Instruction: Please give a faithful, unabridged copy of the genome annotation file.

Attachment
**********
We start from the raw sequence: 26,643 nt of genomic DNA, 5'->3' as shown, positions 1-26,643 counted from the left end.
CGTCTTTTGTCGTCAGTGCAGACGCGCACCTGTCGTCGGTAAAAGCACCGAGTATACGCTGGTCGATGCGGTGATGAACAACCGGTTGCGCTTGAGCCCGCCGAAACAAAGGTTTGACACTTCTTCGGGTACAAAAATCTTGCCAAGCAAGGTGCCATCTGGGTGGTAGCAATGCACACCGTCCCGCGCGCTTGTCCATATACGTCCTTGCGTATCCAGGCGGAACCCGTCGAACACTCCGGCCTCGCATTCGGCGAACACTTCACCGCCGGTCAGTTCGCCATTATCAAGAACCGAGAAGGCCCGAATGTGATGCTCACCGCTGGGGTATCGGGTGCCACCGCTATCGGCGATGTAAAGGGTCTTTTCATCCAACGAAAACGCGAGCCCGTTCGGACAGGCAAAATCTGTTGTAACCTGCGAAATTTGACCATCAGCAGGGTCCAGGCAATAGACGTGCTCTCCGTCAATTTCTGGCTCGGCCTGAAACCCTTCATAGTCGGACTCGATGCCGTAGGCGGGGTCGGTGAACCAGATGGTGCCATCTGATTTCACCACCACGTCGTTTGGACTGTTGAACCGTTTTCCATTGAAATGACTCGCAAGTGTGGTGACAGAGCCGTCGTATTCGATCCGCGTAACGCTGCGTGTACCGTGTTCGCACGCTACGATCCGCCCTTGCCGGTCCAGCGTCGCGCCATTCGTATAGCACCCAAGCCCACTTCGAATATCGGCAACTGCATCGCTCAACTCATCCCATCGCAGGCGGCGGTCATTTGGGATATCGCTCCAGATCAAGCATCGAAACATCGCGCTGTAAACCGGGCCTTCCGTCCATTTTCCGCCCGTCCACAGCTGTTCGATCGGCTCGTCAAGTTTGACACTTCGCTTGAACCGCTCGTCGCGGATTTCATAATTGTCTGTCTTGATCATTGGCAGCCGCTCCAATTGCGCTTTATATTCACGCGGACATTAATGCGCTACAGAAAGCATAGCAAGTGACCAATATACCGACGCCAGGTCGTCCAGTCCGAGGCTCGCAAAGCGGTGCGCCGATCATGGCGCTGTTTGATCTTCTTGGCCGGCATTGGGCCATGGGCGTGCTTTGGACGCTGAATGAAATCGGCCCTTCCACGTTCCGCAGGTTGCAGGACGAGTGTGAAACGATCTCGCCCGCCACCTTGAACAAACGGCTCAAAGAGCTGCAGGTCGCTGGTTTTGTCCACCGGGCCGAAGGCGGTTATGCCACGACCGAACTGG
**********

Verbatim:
We start from the raw sequence: 26,643 nt of genomic DNA, 5'->3' as shown, positions 1-26,643 counted from the left end.
CGTCTTTTGTCGTCAGTGCAGACGCGCACCTGTCGTCGGTAAAAGCACCGAGTATACGCTGGTCGATGCGGTGATGAACAACCGGTTGCGCTTGAGCCCGCCGAAACAAAGGTTTGACACTTCTTCGGGTACAAAAATCTTGCCAAGCAAGGTGCCATCTGGGTGGTAGCAATGCACACCGTCCCGCGCGCTTGTCCATATACGTCCTTGCGTATCCAGGCGGAACCCGTCGAACACTCCGGCCTCGCATTCGGCGAACACTTCACCGCCGGTCAGTTCGCCATTATCAAGAACCGAGAAGGCCCGAATGTGATGCTCACCGCTGGGGTATCGGGTGCCACCGCTATCGGCGATGTAAAGGGTCTTTTCATCCAACGAAAACGCGAGCCCGTTCGGACAGGCAAAATCTGTTGTAACCTGCGAAATTTGACCATCAGCAGGGTCCAGGCAATAGACGTGCTCTCCGTCAATTTCTGGCTCGGCCTGAAACCCTTCATAGTCGGACTCGATGCCGTAGGCGGGGTCGGTGAACCAGATGGTGCCATCTGATTTCACCACCACGTCGTTTGGACTGTTGAACCGTTTTCCATTGAAATGACTCGCAAGTGTGGTGACAGAGCCGTCGTATTCGATCCGCGTAACGCTGCGTGTACCGTGTTCGCACGCTACGATCCGCCCTTGCCGGTCCAGCGTCGCGCCATTCGTATAGCACCCAAGCCCACTTCGAATATCGGCAACTGCATCGCTCAACTCATCCCATCGCAGGCGGCGGTCATTTGGGATATCGCTCCAGATCAAGCATCGAAACATCGCGCTGTAAACCGGGCCTTCCGTCCATTTTCCGCCCGTCCACAGCTGTTCGATCGGCTCGTCAAGTTTGACACTTCGCTTGAACCGCTCGTCGCGGATTTCATAATTGTCTGTCTTGATCATTGGCAGCCGCTCCAATTGCGCTTTATATTCACGCGGACATTAATGCGCTACAGAAAGCATAGCAAGTGACCAATATACCGACGCCAGGTCGTCCAGTCCGAGGCTCGCAAAGCGGTGCGCCGATCATGGCGCTGTTTGATCTTCTTGGCCGGCATTGGGCCATGGGCGTGCTTTGGACGCTGAATGAAATCGGCCCTTCCACGTTCCGCAGGTTGCAGGACGAGTGTGAAACGATCTCGCCCGCCACCTTGAACAAACGGCTCAAAGAGCTGCAGGTCGCTGGTTTTGTCCACCGGGCCGAAGGCGGTTATGCCACGACCGAACTGG